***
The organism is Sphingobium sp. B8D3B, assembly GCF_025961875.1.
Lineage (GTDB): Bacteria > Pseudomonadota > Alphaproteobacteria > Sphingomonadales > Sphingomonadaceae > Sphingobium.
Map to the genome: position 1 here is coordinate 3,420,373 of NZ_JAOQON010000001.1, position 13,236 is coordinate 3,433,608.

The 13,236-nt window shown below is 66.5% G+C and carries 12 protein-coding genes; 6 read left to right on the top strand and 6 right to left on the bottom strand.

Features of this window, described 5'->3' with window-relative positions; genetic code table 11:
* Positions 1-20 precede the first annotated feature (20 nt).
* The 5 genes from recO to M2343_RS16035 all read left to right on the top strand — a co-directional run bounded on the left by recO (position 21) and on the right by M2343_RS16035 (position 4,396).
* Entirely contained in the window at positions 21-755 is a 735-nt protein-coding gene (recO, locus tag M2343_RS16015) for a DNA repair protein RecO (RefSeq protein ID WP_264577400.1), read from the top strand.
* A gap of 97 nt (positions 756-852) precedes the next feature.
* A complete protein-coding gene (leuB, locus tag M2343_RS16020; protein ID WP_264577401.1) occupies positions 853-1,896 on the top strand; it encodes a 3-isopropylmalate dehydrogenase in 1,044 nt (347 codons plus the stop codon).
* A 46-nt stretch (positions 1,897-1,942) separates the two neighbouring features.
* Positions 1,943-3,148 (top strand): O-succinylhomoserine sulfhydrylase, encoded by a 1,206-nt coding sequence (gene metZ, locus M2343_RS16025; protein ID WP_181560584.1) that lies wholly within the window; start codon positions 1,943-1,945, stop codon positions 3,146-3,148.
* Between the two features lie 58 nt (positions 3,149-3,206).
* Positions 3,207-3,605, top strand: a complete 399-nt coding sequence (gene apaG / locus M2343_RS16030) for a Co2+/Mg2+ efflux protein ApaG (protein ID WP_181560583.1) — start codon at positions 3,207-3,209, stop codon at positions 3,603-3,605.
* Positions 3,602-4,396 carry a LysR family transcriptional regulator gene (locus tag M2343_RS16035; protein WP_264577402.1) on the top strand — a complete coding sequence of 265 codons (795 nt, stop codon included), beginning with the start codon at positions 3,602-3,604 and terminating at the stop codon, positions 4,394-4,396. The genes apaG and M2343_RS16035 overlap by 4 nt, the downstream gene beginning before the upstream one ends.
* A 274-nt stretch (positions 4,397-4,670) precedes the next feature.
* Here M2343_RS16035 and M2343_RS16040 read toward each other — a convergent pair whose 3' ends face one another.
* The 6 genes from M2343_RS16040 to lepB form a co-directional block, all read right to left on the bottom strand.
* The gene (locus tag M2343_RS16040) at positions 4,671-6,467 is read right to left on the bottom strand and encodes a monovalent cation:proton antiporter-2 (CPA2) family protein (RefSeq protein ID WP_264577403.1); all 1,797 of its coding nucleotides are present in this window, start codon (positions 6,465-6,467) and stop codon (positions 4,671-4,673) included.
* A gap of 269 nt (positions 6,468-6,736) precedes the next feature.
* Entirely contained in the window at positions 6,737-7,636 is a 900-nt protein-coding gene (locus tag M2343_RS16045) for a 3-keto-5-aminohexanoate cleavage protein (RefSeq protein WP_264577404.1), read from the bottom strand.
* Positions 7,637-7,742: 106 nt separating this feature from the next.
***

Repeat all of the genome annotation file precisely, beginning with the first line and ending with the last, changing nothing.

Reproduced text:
The organism is Sphingobium sp. B8D3B, assembly GCF_025961875.1.
Lineage (GTDB): Bacteria > Pseudomonadota > Alphaproteobacteria > Sphingomonadales > Sphingomonadaceae > Sphingobium.
Map to the genome: position 1 here is coordinate 3,420,373 of NZ_JAOQON010000001.1, position 13,236 is coordinate 3,433,608.

The 13,236-nt window shown below is 66.5% G+C and carries 12 protein-coding genes; 6 read left to right on the top strand and 6 right to left on the bottom strand.

Features of this window, described 5'->3' with window-relative positions; genetic code table 11:
* Positions 1-20 precede the first annotated feature (20 nt).
* The 5 genes from recO to M2343_RS16035 all read left to right on the top strand — a co-directional run bounded on the left by recO (position 21) and on the right by M2343_RS16035 (position 4,396).
* Entirely contained in the window at positions 21-755 is a 735-nt protein-coding gene (recO, locus tag M2343_RS16015) for a DNA repair protein RecO (RefSeq protein ID WP_264577400.1), read from the top strand.
* A gap of 97 nt (positions 756-852) precedes the next feature.
* A complete protein-coding gene (leuB, locus tag M2343_RS16020; protein ID WP_264577401.1) occupies positions 853-1,896 on the top strand; it encodes a 3-isopropylmalate dehydrogenase in 1,044 nt (347 codons plus the stop codon).
* A 46-nt stretch (positions 1,897-1,942) separates the two neighbouring features.
* Positions 1,943-3,148 (top strand): O-succinylhomoserine sulfhydrylase, encoded by a 1,206-nt coding sequence (gene metZ, locus M2343_RS16025; protein ID WP_181560584.1) that lies wholly within the window; start codon positions 1,943-1,945, stop codon positions 3,146-3,148.
* Between the two features lie 58 nt (positions 3,149-3,206).
* Positions 3,207-3,605, top strand: a complete 399-nt coding sequence (gene apaG / locus M2343_RS16030) for a Co2+/Mg2+ efflux protein ApaG (protein ID WP_181560583.1) — start codon at positions 3,207-3,209, stop codon at positions 3,603-3,605.
* Positions 3,602-4,396 carry a LysR family transcriptional regulator gene (locus tag M2343_RS16035; protein WP_264577402.1) on the top strand — a complete coding sequence of 265 codons (795 nt, stop codon included), beginning with the start codon at positions 3,602-3,604 and terminating at the stop codon, positions 4,394-4,396. The genes apaG and M2343_RS16035 overlap by 4 nt, the downstream gene beginning before the upstream one ends.
* A 274-nt stretch (positions 4,397-4,670) precedes the next feature.
* Here M2343_RS16035 and M2343_RS16040 read toward each other — a convergent pair whose 3' ends face one another.
* The 6 genes from M2343_RS16040 to lepB form a co-directional block, all read right to left on the bottom strand.
* The gene (locus tag M2343_RS16040) at positions 4,671-6,467 is read right to left on the bottom strand and encodes a monovalent cation:proton antiporter-2 (CPA2) family protein (RefSeq protein ID WP_264577403.1); all 1,797 of its coding nucleotides are present in this window, start codon (positions 6,465-6,467) and stop codon (positions 4,671-4,673) included.
* A gap of 269 nt (positions 6,468-6,736) precedes the next feature.
* Entirely contained in the window at positions 6,737-7,636 is a 900-nt protein-coding gene (locus tag M2343_RS16045) for a 3-keto-5-aminohexanoate cleavage protein (RefSeq protein WP_264577404.1), read from the bottom strand.
* Positions 7,637-7,742: 106 nt separating this feature from the next.